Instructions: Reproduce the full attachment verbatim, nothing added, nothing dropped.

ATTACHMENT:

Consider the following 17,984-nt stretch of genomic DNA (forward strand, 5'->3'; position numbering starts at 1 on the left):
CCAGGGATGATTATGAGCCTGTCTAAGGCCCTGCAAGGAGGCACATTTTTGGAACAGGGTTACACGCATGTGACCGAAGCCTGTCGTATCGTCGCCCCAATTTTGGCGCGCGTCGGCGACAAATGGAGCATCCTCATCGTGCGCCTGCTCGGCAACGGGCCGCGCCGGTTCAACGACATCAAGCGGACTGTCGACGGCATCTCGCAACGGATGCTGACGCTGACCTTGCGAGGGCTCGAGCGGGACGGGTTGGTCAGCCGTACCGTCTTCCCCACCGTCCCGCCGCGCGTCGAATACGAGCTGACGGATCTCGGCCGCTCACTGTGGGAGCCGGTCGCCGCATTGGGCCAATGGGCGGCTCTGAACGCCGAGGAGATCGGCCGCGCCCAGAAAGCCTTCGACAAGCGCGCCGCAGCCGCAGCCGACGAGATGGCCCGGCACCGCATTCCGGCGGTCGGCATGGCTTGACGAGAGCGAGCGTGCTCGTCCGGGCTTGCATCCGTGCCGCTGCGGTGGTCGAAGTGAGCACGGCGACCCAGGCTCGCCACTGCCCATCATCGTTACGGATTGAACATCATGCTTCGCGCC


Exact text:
Consider the following 17,984-nt stretch of genomic DNA (forward strand, 5'->3'; position numbering starts at 1 on the left):
CCAGGGATGATTATGAGCCTGTCTAAGGCCCTGCAAGGAGGCACATTTTTGGAACAGGGTTACACGCATGTGACCGAAGCCTGTCGTATCGTCGCCCCAATTTTGGCGCGCGTCGGCGACAAATGGAGCATCCTCATCGTGCGCCTGCTCGGCAACGGGCCGCGCCGGTTCAACGACATCAAGCGGACTGTCGACGGCATCTCGCAACGGATGCTGACGCTGACCTTGCGAGGGCTCGAGCGGGACGGGTTGGTCAGCCGTACCGTCTTCCCCACCGTCCCGCCGCGCGTCGAATACGAGCTGACGGATCTCGGCCGCTCACTGTGGGAGCCGGTCGCCGCATTGGGCCAATGGGCGGCTCTGAACGCCGAGGAGATCGGCCGCGCCCAGAAAGCCTTCGACAAGCGCGCCGCAGCCGCAGCCGACGAGATGGCCCGGCACCGCATTCCGGCGGTCGGCATGGCTTGACGAGAGCGAGCGTGCTCGTCCGGGCTTGCATCCGTGCCGCTGCGGTGGTCGAAGTGAGCACGGCGACCCAGGCTCGCCACTGCCCATCATCGTTACGGATTGAACATCATGCTTCGCGCC